Shrimp freeze exceptionally well, and are always handy to have on hand for simple suppers such as this rustic dish from “Mosquito Supper Club: Cajun Recipes From a Disappearing Bayou” by Melissa Martin (Artisan Books, $35). Martin finds the smaller shrimp sweeter and more flavorful, and is particularly partial to inland shrimp rather than offshore. If you’re limited to the supermarket, she advises seeking wild-caught shrimp from the U.S. and avoiding nondomestic varieties. “This dish has the texture and consistency of a great tapenade — thicker than a stew, with enough structure to top rice or toast,” Martin writes.

Smothered Eggplant and Shrimp
  • 3 tablespoons canola oil, divided
  • 1 pound onions (about 3 large onions), finely diced
  • 4 garlic cloves, crushed and chopped
  • 1 1/2 pounds eggplant, peeled and cut into large chunks
  • 1 bay leaf
  • 1 teaspoon kosher salt, plus more as needed
  • 1/4 teaspoon cracked black pepper, plus more as needed
  • 1 pound peeled and deveined small shrimp
  • 1/8 teaspoon cayenne pepper, plus more as needed
  • 1 teaspoon hot sauce, preferably Original Louisiana Hot Sauce, plus more as needed
  • 2 tablespoons finely chopped fresh flat-leaf parsley, for garnish
  • 2 tablespoons finely chopped green onion, for garnish
  • Warm a heavy-bottomed 8-quart Dutch oven over medium heat for 2 minutes, then add 2 tablespoons of the oil and heat for 30 seconds. Add the onions and cook, stirring often, until soft and translucent, about 15 minutes.
  • Add the garlic to the onions and stir to combine. Reduce the heat to medium-low and cook, stirring, for 5 minutes.
  • Add the eggplant and bay leaf, then season with a pinch of salt and black pepper and stir to combine. Cover and let the vegetables smother together for 1 hour, or until the eggplant is falling apart, stirring every 10 minutes.
  • Meanwhile, put the shrimp in a large bowl and season with 1 teaspoon salt, the black pepper, cayenne and hot sauce.
  • After the eggplant is smothered, warm a saute pan over medium-high heat for a minute or two, then add the remaining 1 tablespoon oil and heat for 1 minute. Add the seasoned shrimp and sear for 2 minutes on each side, until they’re just starting to brown, then transfer the shrimp to the pot with the eggplant and stir to combine. Reduce the heat to its lowest setting, cover, and let the shrimp and eggplant smother together for about 8 minutes. Taste and season again, if necessary.
  • Serve the shrimp and eggplant garnished with the parsley and green onion.Serves 4.

Nutritional information

Per serving: Per serving: 265 calories (percent of calories from fat, 39), 19 grams protein, 23 grams carbohydrates, 4 grams fiber, 12 grams fat (trace saturated fat), 143 milligrams cholesterol, 1,263 milligrams sodium.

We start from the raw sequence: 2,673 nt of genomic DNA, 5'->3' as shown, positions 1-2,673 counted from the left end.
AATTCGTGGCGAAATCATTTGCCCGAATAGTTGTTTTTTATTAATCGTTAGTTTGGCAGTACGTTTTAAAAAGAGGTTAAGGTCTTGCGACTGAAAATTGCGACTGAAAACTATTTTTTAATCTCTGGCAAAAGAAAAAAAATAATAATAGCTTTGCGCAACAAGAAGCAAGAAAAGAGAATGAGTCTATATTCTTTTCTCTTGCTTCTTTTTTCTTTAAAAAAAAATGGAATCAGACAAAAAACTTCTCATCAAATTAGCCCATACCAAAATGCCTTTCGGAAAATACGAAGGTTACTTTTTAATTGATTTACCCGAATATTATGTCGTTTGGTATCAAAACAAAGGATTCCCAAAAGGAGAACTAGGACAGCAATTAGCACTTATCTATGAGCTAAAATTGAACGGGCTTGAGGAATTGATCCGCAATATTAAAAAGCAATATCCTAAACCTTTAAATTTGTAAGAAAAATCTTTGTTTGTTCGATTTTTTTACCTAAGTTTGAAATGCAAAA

Excerpted from “Mosquito Supper Club” by Melissa Martin (Artisan Books, 2020).

Panko-crusted Fish Fillet with Spicy Remoulade with Oven-roasted Asparagus and Grape Tomatoes is an easy and flavorful meal in one that works with any fish fillet, fresh or frozen. CONTRIBUTED BY VIRGINIA WILLIS

Panko-crusted Fish Fillet with Spicy Remoulade with Oven-roasted Asparagus and Grape Tomatoes

To help people get comfortable with cooking fish, Atlanta chef Virginia Willis advises recipes such as this one, which works well with virtually any fillet, fresh or frozen. “A crust, a coating, moist vegetables, or even using the skin of whole trout puts training wheels on fish recipes by protecting the delicate flesh and ensuring perfect moist fish, every time.”

Panko-crusted Fish Fillet with Spicy Remoulade with Oven-roasted Asparagus and Grape Tomatoes
  • 1 pound asparagus, tough ends trimmed
  • 3 tablespoons extra-virgin olive oil, divided
  • Coarse salt and freshly ground black pepper
  • 1 cup grape or cherry tomatoes, halved
  • 1/2 cup panko breadcrumbs
  • 1/4 cup freshly chopped flat-leaf parsley
  • 3 small cloves garlic, very finely chopped
  • 1/2 teaspoon red pepper flakes or to taste
  • Grated zest of 1 lemon
  • 4 (5-ounce) pieces fish fillet
  • Prepared remoulade (recipe follows)
  • Heat the oven to 450 degrees. Spray a baking sheet with nonstick cooking spray. Spread out the asparagus spears in a single layer on a rimmed baking sheet. Drizzle with 1 tablespoon of the oil and shake the pan to evenly coat the spears. Season with salt and pepper.
  • Move the asparagus to one side of the baking sheet. Place the tomato halves adjacent to the asparagus; set aside.
  • Combine the breadcrumbs, parsley, garlic, red pepper and lemon zest in a small bowl. Brush each fish with some of the remaining olive oil, then add the rest of the olive oil to the breadcrumb mixture. Season the breadcrumb mixture with salt and pepper and stir to combine.
  • Place the fish on the other side of the baking sheet from the asparagus. Divide the breadcrumb mixture on the top side of each fillet. Roast until the breadcrumbs are browned and the fish is opaque, about 8 minutes. (Cook salmon to 125 degrees and halibut and cod to 130 degrees when measured with an instant-read thermometer.)
  • If the asparagus isn’t quite done, remove the fish to a serving plate and increase the heat of the oven to broil. Continue to cook the asparagus until lightly charred, 1 to 2 minutes. Serve immediately on warmed serving plates with remoulade on the side. Serves 4.

Nutritional information

Per serving: Per serving, excluding Spicy Remoulade: 346 calories (percent of calories from fat, 32), 31 grams protein, 28 grams carbohydrates, 4 grams fiber, 12 grams fat (2 grams saturated), 61 milligrams cholesterol, 163 milligrams sodium.
Spicy Remoulade
  • 1/2 cup mayonnaise
  • 2 teaspoons whole-grain Dijon mustard
  • 2 teaspoons freshly squeezed lemon juice
  • 1/2 stalk celery, very finely chopped
  • 2 green onions, white and pale green parts only, finely chopped
  • 1 clove garlic finely chopped
  • 1/4 teaspoon hot sauce or to taste
  • Coarse kosher salt and freshly ground black pepper
  • Combine all ingredients in a bowl. Serve as an accompaniment to fish. If not using immediately, store refrigerated in a lidded container up to 3 days.Makes about 1 cup.

Nutritional information

Per serving: Per tablespoon: 25 calories (percent of calories from fat, 71), trace protein, 1 gram carbohydrates, trace fiber, 2 grams fat (trace saturated fat), 1 milligram cholesterol, 58 milligrams sodium.